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Subscribe to this list via RSS Blog posts tagged in quality
The amount of time and money you spend on quality management easily constitutes 20% of the total translation time and costs. A large part of this percentage consists of translation review (or quality review). You can reduce translation review time by streamlining the review process. In this post, we’ve listed 5 ways to do this.   1. Embrace a dynamic approach Implement a translation management system in which different content profiles automatically go through different translation or review cycles and with different error tolerance thresholds. When profiling content you need to take into consideration the expected quality (good enough vs. high...
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I was recently involved in a project to clean up TM pollution, where the target included a lot of translations from a different language variant. I had to work with the internal linguist to prepare a plan to do it in the most efficient way. No matter how many automation tricks I pulled from my hat, the linguist had reservations for them all and it seemed that, quality assurance-wise, nothing could beat running content through a pair of eyes. And yet the cost of manual review was prohibitive; plus one could also argue about the effectiveness of this approach, considering the...
Tagged in: qe summit quality
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On 15 March, the Imperial Riding School Renaissance Hotel in Vienna was transformed into a battlefield of ideas on new trends and topics related to translation automation during a TAUS Roundtable meeting. The Roundtable was organized around questions on the market viability of translation data, on innovative ways of measuring localization effectiveness and on machine translation quality. In the previous TAUS World Tour, participants debated certainties and uncertainties for the future of translation. They concluded that certain content will keep growing explosively, that there is a shift towards speech, video and mobile devices and that the pressure to real-time delivery  is...
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in Quality
Last year, I did some New Year's predictions in my post Wishing you an innovative 2015! reflecting on topics that would keep us awake in 2015. To continue writing on these expectations (calling them predictions might be too pretentious), making this a tradition, here is my two cents again on some of the new topics that will dominate this year’s blog posts and translation conferences. Last time, I talked about big data and business intelligence becoming the buzz words of the year. I also mentioned a new direction in the industry towards dynamic pricing based on quality and productivity results. And...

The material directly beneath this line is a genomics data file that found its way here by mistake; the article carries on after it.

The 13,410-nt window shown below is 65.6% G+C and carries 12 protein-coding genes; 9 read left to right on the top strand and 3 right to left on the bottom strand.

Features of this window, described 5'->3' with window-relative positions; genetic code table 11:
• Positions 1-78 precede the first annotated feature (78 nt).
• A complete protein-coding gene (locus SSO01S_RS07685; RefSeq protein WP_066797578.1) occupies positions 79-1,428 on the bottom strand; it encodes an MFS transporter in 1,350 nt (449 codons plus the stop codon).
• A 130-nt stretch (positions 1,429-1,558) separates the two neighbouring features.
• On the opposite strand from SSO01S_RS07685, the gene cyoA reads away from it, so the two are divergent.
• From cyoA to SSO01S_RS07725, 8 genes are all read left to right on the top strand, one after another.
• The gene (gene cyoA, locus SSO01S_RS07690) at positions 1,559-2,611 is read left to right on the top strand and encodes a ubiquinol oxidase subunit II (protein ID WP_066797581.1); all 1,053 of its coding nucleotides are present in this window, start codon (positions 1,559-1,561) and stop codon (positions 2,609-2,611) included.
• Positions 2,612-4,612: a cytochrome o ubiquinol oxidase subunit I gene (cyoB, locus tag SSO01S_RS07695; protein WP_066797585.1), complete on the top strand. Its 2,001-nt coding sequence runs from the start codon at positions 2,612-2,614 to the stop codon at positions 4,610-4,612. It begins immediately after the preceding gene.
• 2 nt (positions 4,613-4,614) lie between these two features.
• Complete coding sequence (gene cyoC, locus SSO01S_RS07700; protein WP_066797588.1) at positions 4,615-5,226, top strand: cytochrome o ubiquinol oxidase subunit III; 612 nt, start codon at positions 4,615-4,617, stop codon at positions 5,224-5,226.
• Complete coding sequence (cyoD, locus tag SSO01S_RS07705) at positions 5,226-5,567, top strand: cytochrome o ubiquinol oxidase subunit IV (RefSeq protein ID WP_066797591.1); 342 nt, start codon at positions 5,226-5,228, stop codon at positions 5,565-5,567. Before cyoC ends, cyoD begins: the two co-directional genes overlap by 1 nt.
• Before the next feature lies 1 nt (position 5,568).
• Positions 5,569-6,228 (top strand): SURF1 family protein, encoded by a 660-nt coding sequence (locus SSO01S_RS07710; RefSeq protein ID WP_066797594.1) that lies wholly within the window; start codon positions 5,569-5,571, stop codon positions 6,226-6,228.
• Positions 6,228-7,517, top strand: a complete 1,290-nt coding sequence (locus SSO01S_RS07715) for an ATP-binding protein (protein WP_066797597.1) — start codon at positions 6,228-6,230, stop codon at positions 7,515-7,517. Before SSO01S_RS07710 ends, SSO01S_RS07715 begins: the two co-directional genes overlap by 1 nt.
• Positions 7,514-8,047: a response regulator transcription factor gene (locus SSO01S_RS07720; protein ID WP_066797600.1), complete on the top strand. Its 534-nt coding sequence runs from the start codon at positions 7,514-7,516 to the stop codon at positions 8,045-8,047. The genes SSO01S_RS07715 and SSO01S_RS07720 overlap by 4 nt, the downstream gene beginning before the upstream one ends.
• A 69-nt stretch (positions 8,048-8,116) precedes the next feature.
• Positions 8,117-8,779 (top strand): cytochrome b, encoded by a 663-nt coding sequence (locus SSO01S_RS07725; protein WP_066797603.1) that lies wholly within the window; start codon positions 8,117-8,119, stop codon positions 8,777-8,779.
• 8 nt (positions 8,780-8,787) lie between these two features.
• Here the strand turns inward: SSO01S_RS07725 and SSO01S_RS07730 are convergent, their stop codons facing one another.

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We are living through one of the most decisive moments in machine translation history. The funding landscape in Europe is changing dramatically: the MosesCore project concluded the series of support projects for the Moses system funded by the European Commission. Now the project has come to an end, Moses as a commercial MT solution is on its own. You can refer to the recent TAUS blog post for more details. On the other hand, MT is changing. The new deep learning paradigm is on the verge of breaking the quality barrier, which MT opponents have long cited as their main argument.   The deep learning...
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in Quality
Humans seem to have a natural tendency to try and explain more or less complex dynamics by means of analogies. This applies to words, too. Hungry as a wolf and fit as a fiddle will probably sound familiar, even though the logic behind some analogies may be not be too transparent. Would it be as meaningful if you were as fit as a sneaker (in German) or as fit as a fish (in Italian)? Businesses and undertakings also draw comparisons with other industries to spark new ideas and provide new stimuli and inspiration: the Human Language Project has borrowed its name...
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in Quality
When I studied French at university in my homeland, Hungary, I remember attending a class on translating poetry. In this class we discussed the translation of a poem for 2 hours. Each time we worked on a different poem. Everyone prepared in advance and we would go line by line, word by word reading out loud our version of the poem. Philipp Koehn once cleverly wrote: "ten different translators will almost always produce ten different translations". And indeed, each one of us came up with a different masterpiece. Of course, not all of them were equally good. In some cases a...
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